QUESTION: How is Martin Luther different from Joseph Smith or the JW’s? Aren’t they all the same? They all broke from Rome, they all are Protestants, right?
ANSWER: Martin Luther started the Protestant Reformation. The big idea was that he felt like church traditions had overtaken the Bible as the rule for Christians. Idea was not held only by him. Before him, by about a century, the Waldensians had launched a movement in France with very similar leanings. After Luther this “back to the Bible” movement quickly spread to many different countries, and many different leaders, like Calvin (France), Zwingli (Switzerland), the Baptists (the Dutch), the Anglican Church (England) etc.. they all agreed that we needed to appeal to the original community of apostles and to Jesus himself for our highest authority.
So in that sense the Protestant Reformation was very different than these non-orthodox Christian sects, like the Jehovah witnesses or the Mormons. The reason is this: the reformation decentralized authority, and put the Bible in the hands of everyone, it acknowledged that everyone in the church was a priest and had access to God by faith in Jesus.
With the Witnesses and with the Mormons they centralized authority again. Which is weird because they’re considered Protestant sects, but they both went in the opposite direction of the original Protestants. So for the JW’s, the Watchtower Society now carries unique authority to not only authorize a special translation of the Bible with unique readings (The New World Translation), but they also have the sole authority to interpret and create new doctrine for the church.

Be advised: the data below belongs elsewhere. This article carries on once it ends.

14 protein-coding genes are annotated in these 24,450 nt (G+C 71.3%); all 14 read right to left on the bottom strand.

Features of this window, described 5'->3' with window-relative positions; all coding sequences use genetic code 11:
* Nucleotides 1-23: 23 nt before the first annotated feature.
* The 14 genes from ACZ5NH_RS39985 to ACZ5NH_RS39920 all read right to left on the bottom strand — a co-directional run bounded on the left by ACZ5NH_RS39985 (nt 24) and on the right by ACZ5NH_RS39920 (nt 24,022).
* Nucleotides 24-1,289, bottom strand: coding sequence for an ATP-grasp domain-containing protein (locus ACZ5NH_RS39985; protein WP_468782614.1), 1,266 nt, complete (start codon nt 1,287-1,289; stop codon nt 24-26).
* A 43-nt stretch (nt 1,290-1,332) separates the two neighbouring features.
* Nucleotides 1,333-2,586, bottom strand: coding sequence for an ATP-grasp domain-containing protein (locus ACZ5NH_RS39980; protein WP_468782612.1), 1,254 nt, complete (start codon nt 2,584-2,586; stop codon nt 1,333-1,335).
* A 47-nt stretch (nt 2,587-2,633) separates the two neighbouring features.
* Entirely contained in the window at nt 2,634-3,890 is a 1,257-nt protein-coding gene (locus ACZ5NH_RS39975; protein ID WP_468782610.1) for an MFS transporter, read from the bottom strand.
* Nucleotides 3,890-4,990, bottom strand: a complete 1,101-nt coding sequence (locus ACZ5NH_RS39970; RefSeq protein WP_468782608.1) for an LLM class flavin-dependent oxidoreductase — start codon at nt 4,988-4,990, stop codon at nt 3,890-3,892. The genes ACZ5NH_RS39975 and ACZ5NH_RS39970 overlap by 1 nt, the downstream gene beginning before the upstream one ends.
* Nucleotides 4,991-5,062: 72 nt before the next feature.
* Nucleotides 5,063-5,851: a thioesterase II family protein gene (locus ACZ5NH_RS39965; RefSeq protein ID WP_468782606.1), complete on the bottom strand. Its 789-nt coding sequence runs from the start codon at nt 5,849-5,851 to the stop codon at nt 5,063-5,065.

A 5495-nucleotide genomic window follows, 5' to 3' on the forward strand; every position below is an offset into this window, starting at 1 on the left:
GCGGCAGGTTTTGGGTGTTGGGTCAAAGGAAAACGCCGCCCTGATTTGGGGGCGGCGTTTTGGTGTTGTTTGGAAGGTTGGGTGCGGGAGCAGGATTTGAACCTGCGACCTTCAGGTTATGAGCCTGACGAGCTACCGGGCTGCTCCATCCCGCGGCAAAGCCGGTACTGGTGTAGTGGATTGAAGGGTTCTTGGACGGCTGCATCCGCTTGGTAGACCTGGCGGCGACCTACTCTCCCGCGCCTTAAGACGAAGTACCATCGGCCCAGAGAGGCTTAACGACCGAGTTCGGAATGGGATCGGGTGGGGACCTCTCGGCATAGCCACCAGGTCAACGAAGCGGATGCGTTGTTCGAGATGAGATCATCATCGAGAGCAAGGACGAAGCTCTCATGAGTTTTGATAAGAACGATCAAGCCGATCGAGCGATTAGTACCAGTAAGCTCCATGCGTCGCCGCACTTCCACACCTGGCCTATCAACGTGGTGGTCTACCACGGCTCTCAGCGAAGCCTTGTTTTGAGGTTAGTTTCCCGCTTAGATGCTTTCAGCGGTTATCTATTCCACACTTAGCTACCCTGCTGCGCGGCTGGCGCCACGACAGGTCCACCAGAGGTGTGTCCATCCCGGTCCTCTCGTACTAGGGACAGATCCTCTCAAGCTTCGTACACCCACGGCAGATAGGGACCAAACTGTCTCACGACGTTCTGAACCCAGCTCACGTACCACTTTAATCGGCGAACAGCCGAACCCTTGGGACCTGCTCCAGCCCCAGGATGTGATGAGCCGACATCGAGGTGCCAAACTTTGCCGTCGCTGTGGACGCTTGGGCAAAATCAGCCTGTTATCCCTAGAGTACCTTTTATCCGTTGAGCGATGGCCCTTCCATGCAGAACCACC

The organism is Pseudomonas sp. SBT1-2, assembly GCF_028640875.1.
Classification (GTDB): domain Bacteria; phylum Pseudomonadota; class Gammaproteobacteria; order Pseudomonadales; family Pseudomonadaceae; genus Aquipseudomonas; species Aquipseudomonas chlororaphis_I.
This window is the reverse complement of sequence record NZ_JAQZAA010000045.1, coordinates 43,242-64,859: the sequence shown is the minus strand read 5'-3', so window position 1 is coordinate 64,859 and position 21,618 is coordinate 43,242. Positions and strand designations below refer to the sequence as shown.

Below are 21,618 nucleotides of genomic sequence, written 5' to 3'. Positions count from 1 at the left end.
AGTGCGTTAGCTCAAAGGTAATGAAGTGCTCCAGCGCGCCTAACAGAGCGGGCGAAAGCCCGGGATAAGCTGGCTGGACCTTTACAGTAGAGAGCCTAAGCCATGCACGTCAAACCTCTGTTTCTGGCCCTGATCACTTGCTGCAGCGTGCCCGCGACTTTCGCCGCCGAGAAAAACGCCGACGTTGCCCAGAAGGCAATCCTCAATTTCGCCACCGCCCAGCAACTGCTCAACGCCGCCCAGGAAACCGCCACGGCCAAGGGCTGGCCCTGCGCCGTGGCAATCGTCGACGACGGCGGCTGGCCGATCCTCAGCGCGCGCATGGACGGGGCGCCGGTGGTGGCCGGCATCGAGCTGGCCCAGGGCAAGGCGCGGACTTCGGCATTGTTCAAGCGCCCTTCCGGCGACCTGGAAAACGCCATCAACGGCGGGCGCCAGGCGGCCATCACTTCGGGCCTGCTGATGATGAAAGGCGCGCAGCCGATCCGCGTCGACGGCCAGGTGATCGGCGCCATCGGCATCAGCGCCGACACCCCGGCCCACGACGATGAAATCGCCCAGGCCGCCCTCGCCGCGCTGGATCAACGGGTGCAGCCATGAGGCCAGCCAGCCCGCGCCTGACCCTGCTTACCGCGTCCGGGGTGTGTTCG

In the same way Joseph Smith claimed very unique authority, because he actually gave us new scripture, the book of Mormon, Doctrine and Covenants and Pearl of Great Price. So he’s even higher than a Pope, in that sense, he’s like a whole new prophet with higher authority than even Isaiah or Paul.
His unique authority carries on today with the council of 12 apostles that rule the Mormon Church. This committee also carries unique authority to interpret the Bible and establish new doctrine which it has many times, essentially adding to Scripture. As such they are like a return to the Catholic model, where church tradition and a small group of people reserve the right to have authority over the faith and practice of the Church as opposed to the Word of God itself.